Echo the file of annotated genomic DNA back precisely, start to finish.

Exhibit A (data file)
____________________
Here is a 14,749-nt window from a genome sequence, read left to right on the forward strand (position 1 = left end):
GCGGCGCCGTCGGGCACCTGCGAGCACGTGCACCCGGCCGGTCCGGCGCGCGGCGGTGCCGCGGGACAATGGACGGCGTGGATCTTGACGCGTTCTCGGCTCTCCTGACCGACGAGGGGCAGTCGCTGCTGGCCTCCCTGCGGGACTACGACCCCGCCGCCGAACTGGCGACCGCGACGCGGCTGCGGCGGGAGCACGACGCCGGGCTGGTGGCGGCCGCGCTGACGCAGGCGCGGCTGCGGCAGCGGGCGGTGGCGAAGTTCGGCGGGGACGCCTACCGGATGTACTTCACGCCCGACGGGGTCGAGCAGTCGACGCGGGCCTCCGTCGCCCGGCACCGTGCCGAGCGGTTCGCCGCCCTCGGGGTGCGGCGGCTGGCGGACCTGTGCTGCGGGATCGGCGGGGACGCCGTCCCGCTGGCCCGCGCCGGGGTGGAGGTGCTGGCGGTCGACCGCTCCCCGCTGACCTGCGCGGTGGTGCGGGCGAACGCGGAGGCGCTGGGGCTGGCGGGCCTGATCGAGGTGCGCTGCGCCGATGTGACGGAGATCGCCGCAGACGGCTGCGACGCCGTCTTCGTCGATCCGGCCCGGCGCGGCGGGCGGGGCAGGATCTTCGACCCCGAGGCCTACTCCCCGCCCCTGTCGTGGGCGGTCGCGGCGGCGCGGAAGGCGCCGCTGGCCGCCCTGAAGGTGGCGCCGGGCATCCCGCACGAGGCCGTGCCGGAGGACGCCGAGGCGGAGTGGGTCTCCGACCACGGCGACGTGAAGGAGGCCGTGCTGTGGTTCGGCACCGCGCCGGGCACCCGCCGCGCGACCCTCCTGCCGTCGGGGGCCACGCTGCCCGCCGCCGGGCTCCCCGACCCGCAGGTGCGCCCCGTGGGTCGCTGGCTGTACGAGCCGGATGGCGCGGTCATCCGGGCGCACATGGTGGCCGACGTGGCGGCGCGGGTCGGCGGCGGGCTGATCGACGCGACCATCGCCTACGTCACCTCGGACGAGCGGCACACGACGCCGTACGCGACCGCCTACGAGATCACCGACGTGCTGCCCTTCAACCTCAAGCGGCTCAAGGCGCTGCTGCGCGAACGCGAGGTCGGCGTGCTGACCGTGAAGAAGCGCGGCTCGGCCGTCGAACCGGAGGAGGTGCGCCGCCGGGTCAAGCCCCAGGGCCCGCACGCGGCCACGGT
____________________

Here is a 14,749-nt window from a genome sequence, read left to right on the forward strand (position 1 = left end):
GCGGCGCCGTCGGGCACCTGCGAGCACGTGCACCCGGCCGGTCCGGCGCGCGGCGGTGCCGCGGGACAATGGACGGCGTGGATCTTGACGCGTTCTCGGCTCTCCTGACCGACGAGGGGCAGTCGCTGCTGGCCTCCCTGCGGGACTACGACCCCGCCGCCGAACTGGCGACCGCGACGCGGCTGCGGCGGGAGCACGACGCCGGGCTGGTGGCGGCCGCGCTGACGCAGGCGCGGCTGCGGCAGCGGGCGGTGGCGAAGTTCGGCGGGGACGCCTACCGGATGTACTTCACGCCCGACGGGGTCGAGCAGTCGACGCGGGCCTCCGTCGCCCGGCACCGTGCCGAGCGGTTCGCCGCCCTCGGGGTGCGGCGGCTGGCGGACCTGTGCTGCGGGATCGGCGGGGACGCCGTCCCGCTGGCCCGCGCCGGGGTGGAGGTGCTGGCGGTCGACCGCTCCCCGCTGACCTGCGCGGTGGTGCGGGCGAACGCGGAGGCGCTGGGGCTGGCGGGCCTGATCGAGGTGCGCTGCGCCGATGTGACGGAGATCGCCGCAGACGGCTGCGACGCCGTCTTCGTCGATCCGGCCCGGCGCGGCGGGCGGGGCAGGATCTTCGACCCCGAGGCCTACTCCCCGCCCCTGTCGTGGGCGGTCGCGGCGGCGCGGAAGGCGCCGCTGGCCGCCCTGAAGGTGGCGCCGGGCATCCCGCACGAGGCCGTGCCGGAGGACGCCGAGGCGGAGTGGGTCTCCGACCACGGCGACGTGAAGGAGGCCGTGCTGTGGTTCGGCACCGCGCCGGGCACCCGCCGCGCGACCCTCCTGCCGTCGGGGGCCACGCTGCCCGCCGCCGGGCTCCCCGACCCGCAGGTGCGCCCCGTGGGTCGCTGGCTGTACGAGCCGGATGGCGCGGTCATCCGGGCGCACATGGTGGCCGACGTGGCGGCGCGGGTCGGCGGCGGGCTGATCGACGCGACCATCGCCTACGTCACCTCGGACGAGCGGCACACGACGCCGTACGCGACCGCCTACGAGATCACCGACGTGCTGCCCTTCAACCTCAAGCGGCTCAAGGCGCTGCTGCGCGAACGCGAGGTCGGCGTGCTGACCGTGAAGAAGCGCGGCTCGGCCGTCGAACCGGAGGAGGTGCGCCGCCGGGTCAAGCCCCAGGGCCCGCACGCGGCCACGGT